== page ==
This is a twig for grafting.Summer. Seed from Barre, Mass., unknown parentage. Mercer, Somerset County, Maine, 1816.
Early season eating and cooking apple, ripens in August. Round-conic shape reminiscent of Red Delicious, solid red overspread with stripes of darker red. Glistening crystalline firm white flesh with a pink hue just below the skin. Sweet flavor has hints of plum and pear. Does not keep.
Great confusion and passion surrounds this apple that was introduced by John Thompson, one of Mercer’s earliest settlers. Some claim that the fruit is synonymous with the Massachusetts apple Williams. (They are quite similar.) Others claim it’s synonymous with John Thompson’s other introduction, Somerset of Maine. (Not!) At least two Thompson trees that we know of are still standing in Mercer, an exceedingly old one on Bacon Road and another more recently grafted at Francis Fenton’s Sandy River Orchard.
Rare. Blooms midseason. Z4.
909 Thompson ** Small & Light shipping
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Scions are twigs, not trees. They have no roots and will not grow if you plant them.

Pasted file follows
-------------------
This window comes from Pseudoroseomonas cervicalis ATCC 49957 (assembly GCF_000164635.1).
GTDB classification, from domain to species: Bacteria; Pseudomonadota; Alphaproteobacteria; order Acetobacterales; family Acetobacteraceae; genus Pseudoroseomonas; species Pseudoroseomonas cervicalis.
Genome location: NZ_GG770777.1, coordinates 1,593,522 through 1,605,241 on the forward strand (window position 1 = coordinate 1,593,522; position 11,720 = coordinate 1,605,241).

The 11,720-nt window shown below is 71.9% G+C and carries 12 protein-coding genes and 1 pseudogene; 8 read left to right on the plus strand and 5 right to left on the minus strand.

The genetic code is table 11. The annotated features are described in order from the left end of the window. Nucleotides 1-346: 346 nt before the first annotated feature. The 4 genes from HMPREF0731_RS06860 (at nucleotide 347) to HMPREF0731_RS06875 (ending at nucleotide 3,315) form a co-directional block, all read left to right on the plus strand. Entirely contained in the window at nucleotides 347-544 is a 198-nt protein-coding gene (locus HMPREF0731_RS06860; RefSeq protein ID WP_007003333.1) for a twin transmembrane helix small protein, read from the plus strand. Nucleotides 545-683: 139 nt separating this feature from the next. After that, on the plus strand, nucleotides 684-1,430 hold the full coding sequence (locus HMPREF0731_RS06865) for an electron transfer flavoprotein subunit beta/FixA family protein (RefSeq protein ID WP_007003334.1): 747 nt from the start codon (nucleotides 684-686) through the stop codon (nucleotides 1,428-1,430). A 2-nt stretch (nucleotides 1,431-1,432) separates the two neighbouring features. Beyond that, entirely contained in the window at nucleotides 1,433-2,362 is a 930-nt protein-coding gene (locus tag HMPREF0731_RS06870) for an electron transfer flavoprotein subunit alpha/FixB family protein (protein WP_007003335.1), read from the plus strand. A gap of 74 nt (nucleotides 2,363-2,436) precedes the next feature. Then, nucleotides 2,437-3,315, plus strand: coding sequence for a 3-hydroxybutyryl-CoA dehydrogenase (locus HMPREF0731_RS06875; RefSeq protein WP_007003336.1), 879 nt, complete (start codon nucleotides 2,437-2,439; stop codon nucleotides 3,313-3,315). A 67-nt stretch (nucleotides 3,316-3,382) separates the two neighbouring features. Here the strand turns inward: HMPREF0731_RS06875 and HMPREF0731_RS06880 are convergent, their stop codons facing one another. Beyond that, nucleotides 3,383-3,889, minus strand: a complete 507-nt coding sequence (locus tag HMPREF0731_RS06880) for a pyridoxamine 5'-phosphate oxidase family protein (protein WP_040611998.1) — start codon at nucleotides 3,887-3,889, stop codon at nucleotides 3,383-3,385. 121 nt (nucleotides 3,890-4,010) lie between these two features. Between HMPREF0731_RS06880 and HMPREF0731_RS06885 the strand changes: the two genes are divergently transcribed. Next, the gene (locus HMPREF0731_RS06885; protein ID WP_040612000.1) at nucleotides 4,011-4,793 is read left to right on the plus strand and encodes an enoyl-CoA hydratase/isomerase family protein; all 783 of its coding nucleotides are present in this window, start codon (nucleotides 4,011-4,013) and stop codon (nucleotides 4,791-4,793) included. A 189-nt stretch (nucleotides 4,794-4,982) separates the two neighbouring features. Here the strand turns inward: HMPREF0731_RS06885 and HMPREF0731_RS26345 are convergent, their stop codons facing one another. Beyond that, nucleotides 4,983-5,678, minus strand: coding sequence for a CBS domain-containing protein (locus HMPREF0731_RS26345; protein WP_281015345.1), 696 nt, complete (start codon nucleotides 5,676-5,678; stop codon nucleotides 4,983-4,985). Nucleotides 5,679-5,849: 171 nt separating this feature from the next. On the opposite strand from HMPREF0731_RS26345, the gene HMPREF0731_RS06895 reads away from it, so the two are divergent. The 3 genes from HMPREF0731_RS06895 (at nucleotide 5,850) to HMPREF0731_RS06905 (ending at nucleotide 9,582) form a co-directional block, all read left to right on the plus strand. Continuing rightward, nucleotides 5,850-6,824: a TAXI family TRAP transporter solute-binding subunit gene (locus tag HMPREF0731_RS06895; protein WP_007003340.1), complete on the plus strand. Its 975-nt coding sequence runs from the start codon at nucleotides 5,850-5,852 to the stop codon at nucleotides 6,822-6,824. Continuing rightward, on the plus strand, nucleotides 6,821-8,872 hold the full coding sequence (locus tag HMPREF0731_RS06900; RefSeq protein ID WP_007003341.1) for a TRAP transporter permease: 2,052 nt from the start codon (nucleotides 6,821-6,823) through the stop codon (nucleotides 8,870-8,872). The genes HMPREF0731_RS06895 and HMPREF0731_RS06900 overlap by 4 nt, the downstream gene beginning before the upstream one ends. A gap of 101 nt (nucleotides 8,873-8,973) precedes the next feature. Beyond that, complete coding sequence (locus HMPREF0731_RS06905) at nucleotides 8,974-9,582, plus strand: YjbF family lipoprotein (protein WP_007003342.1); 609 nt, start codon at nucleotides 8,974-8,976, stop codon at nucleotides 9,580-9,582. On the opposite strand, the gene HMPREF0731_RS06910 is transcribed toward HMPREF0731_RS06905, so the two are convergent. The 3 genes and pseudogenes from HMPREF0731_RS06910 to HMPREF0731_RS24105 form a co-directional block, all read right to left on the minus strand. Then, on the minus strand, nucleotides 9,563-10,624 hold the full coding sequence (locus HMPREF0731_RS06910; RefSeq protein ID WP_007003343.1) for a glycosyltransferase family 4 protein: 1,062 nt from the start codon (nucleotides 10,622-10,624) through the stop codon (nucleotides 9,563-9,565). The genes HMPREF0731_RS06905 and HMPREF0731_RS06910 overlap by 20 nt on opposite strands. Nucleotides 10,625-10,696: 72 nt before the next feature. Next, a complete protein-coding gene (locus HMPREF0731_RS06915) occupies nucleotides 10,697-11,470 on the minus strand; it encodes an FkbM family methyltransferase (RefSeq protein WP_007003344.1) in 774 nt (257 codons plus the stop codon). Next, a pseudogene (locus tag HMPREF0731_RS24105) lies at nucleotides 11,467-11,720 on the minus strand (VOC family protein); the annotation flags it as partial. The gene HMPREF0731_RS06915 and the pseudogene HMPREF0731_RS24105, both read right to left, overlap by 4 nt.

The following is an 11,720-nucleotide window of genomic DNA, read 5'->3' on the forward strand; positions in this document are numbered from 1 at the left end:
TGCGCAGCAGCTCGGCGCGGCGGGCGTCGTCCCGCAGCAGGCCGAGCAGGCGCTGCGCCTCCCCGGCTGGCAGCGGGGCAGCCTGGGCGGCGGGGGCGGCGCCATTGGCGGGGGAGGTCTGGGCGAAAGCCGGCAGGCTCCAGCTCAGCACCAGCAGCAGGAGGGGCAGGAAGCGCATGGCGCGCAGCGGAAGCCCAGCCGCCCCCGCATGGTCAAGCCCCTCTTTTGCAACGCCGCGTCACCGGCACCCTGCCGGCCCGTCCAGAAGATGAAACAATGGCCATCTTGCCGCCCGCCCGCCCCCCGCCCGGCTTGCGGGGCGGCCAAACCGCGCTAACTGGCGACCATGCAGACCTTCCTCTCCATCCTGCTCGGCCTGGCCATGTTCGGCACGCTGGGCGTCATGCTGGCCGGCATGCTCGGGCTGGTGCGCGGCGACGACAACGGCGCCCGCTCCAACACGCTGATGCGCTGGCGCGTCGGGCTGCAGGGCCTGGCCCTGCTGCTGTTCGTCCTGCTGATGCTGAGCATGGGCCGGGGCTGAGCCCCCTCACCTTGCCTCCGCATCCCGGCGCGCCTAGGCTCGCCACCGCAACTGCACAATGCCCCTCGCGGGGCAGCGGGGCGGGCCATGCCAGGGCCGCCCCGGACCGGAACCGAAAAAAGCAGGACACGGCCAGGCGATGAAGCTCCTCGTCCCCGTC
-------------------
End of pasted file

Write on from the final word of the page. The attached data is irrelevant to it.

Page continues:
The deadline for ordering scionwood is February 18, 2022, for shipment around March 14. (Please note: we ship scionwood only in mid-March. If you would like to order rootstock to arrive in the same shipment, select mid-March shipping when adding the rootstock to your cart.)
We sell scionwood in two ways: By the stick: One 8" stick ($5 each) will graft 3 or 4 trees. By the foot: For orchardists grafting large numbers of trees of a particular variety, we also offer scionwood by the foot ($4.50/foot, minimum order of 10 feet per variety). In our own nursery work, we are usually able to graft 6-8 trees from one foot of scionwood.
You can graft right away or store scionwood for later use. It will keep quite well for several weeks stored in sealed ziplock bags in the refrigerator.